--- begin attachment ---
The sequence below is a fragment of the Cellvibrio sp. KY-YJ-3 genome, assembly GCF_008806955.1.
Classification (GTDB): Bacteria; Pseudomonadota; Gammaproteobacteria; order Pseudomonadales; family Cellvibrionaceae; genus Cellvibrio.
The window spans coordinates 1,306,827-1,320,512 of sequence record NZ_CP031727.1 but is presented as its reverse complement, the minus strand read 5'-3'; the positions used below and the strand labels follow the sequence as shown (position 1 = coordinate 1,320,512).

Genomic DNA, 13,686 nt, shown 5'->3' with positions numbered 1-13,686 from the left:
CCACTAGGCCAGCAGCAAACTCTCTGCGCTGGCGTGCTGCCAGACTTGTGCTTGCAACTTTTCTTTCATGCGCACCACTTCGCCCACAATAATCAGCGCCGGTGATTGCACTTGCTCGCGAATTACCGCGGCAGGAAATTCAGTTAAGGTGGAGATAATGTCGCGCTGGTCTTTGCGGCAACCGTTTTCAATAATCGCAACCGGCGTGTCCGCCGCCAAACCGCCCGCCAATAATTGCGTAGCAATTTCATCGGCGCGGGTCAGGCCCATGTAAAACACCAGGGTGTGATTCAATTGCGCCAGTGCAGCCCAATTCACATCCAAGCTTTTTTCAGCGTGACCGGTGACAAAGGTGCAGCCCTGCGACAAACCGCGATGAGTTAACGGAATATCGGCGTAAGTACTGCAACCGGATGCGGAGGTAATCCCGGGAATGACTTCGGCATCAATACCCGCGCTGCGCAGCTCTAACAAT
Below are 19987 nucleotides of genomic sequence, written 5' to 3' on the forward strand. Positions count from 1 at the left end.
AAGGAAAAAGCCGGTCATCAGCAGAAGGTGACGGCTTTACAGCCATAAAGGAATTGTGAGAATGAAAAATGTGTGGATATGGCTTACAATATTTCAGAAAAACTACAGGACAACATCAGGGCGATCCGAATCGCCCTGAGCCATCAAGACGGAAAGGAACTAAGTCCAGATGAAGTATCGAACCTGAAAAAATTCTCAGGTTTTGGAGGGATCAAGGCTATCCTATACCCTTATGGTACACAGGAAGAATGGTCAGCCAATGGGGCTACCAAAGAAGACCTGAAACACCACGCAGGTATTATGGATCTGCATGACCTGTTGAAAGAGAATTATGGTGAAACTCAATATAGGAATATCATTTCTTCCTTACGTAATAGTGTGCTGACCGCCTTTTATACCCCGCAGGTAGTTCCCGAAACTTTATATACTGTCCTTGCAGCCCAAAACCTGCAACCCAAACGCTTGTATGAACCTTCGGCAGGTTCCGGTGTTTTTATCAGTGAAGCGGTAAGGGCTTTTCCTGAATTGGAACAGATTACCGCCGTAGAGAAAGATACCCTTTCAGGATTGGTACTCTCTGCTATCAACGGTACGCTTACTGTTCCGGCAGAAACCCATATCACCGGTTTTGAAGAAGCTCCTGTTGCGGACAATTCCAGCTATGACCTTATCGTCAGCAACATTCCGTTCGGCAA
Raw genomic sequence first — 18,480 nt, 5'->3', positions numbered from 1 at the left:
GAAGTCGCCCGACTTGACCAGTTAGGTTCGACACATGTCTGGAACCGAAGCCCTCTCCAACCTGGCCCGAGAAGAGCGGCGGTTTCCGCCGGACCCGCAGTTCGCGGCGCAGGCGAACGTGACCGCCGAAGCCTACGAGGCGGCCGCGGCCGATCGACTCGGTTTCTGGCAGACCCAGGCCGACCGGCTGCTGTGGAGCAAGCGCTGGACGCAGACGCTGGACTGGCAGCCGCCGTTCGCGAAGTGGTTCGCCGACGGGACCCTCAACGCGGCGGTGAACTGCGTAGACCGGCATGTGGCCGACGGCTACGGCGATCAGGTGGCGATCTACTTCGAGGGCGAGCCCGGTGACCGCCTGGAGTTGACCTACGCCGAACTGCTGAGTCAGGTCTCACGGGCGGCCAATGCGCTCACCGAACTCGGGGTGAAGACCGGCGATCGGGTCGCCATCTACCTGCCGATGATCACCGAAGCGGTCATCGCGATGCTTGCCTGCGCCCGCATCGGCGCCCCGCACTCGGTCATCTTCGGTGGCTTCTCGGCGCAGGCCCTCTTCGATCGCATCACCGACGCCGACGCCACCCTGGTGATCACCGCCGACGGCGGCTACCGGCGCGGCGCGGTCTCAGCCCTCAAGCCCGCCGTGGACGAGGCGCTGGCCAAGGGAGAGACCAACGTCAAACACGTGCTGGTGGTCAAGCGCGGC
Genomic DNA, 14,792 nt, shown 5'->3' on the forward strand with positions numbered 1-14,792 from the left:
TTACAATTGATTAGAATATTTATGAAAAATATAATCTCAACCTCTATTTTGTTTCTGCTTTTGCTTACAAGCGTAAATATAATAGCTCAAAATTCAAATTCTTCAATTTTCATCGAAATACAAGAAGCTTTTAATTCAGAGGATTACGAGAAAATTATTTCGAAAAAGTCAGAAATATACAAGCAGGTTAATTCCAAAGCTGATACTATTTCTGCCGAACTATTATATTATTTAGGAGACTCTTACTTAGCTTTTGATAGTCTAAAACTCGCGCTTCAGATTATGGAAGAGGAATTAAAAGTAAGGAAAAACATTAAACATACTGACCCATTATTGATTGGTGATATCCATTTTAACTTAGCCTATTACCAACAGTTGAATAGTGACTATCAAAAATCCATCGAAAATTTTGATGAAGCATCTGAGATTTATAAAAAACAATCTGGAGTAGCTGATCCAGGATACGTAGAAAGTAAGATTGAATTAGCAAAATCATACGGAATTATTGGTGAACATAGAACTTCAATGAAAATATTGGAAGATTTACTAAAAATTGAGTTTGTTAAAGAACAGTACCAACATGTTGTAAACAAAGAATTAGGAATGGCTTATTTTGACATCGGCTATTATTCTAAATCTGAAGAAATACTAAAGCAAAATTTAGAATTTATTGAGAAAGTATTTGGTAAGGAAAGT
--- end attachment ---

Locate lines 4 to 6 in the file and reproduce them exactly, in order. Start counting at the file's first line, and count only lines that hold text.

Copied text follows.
Genomic DNA, 13,686 nt, shown 5'->3' with positions numbered 1-13,686 from the left:
CCACTAGGCCAGCAGCAAACTCTCTGCGCTGGCGTGCTGCCAGACTTGTGCTTGCAACTTTTCTTTCATGCGCACCACTTCGCCCACAATAATCAGCGCCGGTGATTGCACTTGCTCGCGAATTACCGCGGCAGGAAATTCAGTTAAGGTGGAGATAATGTCGCGCTGGTCTTTGCGGCAACCGTTTTCAATAATCGCAACCGGCGTGTCCGCCGCCAAACCGCCCGCCAATAATTGCGTAGCAATTTCATCGGCGCGGGTCAGGCCCATGTAAAACACCAGGGTGTGATTCAATTGCGCCAGTGCAGCCCAATTCACATCCAAGCTTTTTTCAGCGTGACCGGTGACAAAGGTGCAGCCCTGCGACAAACCGCGATGAGTTAACGGAATATCGGCGTAAGTACTGCAACCGGATGCGGAGGTAATCCCGGGAATGACTTCGGCATCAATACCCGCGCTGCGCAGCTCTAACAAT
Below are 19987 nucleotides of genomic sequence, written 5' to 3' on the forward strand. Positions count from 1 at the left end.